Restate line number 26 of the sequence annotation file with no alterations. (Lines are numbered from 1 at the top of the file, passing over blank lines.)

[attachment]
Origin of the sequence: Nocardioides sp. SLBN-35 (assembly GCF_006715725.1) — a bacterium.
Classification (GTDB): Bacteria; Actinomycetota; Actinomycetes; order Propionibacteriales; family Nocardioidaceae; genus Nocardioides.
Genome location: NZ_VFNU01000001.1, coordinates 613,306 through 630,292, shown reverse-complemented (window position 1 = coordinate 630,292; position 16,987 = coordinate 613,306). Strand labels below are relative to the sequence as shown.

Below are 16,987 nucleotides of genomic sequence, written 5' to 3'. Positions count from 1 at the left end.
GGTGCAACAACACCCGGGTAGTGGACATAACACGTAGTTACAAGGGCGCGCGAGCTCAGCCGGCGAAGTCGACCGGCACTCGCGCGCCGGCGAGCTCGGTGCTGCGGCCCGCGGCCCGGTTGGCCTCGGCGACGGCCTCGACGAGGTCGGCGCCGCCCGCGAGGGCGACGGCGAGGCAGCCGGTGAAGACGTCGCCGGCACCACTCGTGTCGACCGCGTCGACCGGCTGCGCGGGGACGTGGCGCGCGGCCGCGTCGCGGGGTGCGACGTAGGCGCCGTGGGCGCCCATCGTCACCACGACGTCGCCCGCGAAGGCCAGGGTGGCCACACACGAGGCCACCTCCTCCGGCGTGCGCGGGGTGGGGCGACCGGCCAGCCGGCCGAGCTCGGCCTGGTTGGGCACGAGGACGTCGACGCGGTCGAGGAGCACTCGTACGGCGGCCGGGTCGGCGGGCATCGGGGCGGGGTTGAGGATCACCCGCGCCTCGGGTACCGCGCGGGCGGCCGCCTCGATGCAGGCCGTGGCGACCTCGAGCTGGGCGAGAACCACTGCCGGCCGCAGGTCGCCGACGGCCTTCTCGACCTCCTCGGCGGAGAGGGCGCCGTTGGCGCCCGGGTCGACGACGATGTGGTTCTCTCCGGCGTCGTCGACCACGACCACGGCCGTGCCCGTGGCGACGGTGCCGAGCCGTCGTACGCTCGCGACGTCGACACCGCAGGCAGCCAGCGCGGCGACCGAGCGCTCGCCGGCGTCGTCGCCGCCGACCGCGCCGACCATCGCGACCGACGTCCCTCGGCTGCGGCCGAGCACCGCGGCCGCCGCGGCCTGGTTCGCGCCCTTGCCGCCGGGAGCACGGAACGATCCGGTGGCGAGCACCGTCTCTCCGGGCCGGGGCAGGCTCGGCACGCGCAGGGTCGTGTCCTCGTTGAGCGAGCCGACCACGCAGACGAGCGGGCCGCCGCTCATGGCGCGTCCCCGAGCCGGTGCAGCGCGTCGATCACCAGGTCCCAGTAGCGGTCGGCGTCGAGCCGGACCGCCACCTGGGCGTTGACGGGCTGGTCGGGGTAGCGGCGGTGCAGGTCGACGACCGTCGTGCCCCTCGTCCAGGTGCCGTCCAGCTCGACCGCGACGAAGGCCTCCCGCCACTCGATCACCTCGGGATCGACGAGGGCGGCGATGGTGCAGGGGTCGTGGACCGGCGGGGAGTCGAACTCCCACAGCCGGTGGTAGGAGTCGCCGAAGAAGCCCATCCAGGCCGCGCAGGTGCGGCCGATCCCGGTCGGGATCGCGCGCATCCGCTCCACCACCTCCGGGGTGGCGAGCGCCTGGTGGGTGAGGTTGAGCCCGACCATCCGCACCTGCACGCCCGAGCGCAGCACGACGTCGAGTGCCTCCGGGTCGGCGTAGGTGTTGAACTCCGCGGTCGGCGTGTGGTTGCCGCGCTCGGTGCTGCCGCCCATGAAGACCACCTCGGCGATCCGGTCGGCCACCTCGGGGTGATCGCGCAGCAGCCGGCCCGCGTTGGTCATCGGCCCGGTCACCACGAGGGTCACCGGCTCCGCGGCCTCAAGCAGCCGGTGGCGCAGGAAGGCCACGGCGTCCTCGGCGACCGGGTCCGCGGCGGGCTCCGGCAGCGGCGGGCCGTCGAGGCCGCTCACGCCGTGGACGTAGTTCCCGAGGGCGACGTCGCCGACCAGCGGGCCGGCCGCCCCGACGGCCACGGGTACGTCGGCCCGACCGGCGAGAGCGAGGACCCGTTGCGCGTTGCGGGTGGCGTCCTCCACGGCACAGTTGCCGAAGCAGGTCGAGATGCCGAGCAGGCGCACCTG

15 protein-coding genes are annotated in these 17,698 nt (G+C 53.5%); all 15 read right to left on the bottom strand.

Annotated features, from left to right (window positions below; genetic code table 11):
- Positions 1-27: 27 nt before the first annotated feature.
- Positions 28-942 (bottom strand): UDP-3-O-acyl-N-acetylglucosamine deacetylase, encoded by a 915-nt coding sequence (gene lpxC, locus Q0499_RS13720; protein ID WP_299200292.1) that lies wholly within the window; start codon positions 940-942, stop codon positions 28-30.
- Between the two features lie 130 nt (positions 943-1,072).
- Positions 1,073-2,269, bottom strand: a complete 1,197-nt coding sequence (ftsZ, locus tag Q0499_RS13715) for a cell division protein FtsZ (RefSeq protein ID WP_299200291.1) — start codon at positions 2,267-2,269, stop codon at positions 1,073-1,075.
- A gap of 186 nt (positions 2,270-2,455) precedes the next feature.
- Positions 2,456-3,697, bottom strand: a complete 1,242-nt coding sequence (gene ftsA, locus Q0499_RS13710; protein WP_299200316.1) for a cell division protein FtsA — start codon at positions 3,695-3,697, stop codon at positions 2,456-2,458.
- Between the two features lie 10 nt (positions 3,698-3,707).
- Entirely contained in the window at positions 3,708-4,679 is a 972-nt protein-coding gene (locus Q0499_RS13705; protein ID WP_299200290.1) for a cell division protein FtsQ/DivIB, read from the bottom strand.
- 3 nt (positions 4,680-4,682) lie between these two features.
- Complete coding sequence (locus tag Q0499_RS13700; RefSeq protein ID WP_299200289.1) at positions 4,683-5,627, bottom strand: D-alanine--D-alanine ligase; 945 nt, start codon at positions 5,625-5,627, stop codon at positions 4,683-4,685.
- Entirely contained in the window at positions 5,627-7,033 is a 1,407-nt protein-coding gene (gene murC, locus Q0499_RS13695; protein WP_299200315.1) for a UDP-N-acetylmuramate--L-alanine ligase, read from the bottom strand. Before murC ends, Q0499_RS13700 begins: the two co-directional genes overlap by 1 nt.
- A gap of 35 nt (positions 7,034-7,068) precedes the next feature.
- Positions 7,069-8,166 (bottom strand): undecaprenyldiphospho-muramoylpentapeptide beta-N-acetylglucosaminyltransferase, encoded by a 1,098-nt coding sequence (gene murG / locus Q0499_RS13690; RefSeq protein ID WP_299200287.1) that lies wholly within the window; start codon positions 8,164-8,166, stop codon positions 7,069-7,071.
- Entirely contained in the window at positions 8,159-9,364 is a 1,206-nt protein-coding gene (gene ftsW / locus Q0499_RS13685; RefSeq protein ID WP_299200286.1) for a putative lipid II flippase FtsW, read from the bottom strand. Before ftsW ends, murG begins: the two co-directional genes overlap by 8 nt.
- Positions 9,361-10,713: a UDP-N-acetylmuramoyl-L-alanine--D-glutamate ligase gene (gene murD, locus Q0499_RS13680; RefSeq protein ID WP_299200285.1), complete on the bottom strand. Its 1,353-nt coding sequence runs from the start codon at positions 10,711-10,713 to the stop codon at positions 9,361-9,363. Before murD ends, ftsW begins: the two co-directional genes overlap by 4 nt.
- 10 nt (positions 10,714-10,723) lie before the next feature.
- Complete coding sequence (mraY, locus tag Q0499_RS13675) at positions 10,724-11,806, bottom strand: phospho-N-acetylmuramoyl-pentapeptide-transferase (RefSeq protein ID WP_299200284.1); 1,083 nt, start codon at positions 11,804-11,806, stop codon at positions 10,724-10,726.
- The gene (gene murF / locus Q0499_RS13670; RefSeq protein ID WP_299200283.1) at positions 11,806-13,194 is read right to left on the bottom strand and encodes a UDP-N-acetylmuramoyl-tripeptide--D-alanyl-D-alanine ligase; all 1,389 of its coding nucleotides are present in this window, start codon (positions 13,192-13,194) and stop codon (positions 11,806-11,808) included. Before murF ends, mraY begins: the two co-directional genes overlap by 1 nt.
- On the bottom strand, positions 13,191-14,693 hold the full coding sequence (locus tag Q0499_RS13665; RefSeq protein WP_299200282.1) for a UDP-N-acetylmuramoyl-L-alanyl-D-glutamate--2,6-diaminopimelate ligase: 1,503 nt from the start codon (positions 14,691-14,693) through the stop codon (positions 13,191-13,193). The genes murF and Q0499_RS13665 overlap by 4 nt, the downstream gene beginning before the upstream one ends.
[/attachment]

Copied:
- On the bottom strand, positions 13,191-14,693 hold the full coding sequence (locus tag Q0499_RS13665; RefSeq protein WP_299200282.1) for a UDP-N-acetylmuramoyl-L-alanyl-D-glutamate--2,6-diaminopimelate ligase: 1,503 nt from the start codon (positions 14,691-14,693) through the stop codon (positions 13,191-13,193). The genes murF and Q0499_RS13665 overlap by 4 nt, the downstream gene beginning before the upstream one ends.